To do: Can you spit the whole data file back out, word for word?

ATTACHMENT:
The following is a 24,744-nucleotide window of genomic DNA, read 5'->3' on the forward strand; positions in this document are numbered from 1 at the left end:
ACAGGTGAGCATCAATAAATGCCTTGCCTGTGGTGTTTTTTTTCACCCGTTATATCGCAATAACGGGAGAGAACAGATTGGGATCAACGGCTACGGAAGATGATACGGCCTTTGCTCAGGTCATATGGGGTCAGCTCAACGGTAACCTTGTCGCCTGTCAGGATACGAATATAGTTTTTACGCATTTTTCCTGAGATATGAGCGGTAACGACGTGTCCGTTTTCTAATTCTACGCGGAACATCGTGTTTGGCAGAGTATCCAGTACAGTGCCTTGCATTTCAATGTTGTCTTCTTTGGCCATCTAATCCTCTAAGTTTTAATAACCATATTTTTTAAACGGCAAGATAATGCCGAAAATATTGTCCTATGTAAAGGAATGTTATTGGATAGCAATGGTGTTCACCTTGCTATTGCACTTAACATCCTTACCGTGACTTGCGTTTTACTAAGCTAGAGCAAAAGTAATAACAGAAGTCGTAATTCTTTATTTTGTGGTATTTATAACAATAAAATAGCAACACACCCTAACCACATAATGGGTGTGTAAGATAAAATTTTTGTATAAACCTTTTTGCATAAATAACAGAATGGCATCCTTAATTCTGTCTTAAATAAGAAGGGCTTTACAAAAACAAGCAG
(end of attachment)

The following is a 24,744-nucleotide window of genomic DNA, read 5'->3' on the forward strand; positions in this document are numbered from 1 at the left end:
ACAGGTGAGCATCAATAAATGCCTTGCCTGTGGTGTTTTTTTTCACCCGTTATATCGCAATAACGGGAGAGAACAGATTGGGATCAACGGCTACGGAAGATGATACGGCCTTTGCTCAGGTCATATGGGGTCAGCTCAACGGTAACCTTGTCGCCTGTCAGGATACGAATATAGTTTTTACGCATTTTTCCTGAGATATGAGCGGTAACGACGTGTCCGTTTTCTAATTCTACGCGGAACATCGTGTTTGGCAGAGTATCCAGTACAGTGCCTTGCATTTCAATGTTGTCTTCTTTGGCCATCTAATCCTCTAAGTTTTAATAACCATATTTTTTAAACGGCAAGATAATGCCGAAAATATTGTCCTATGTAAAGGAATGTTATTGGATAGCAATGGTGTTCACCTTGCTATTGCACTTAACATCCTTACCGTGACTTGCGTTTTACTAAGCTAGAGCAAAAGTAATAACAGAAGTCGTAATTCTTTATTTTGTGGTATTTATAACAATAAAATAGCAACACACCCTAACCACATAATGGGTGTGTAAGATAAAATTTTTGTATAAACCTTTTTGCATAAATAACAGAATGGCATCCTTAATTCTGTCTTAAATAAGAAGGGCTTTACAAAAACAAGCAG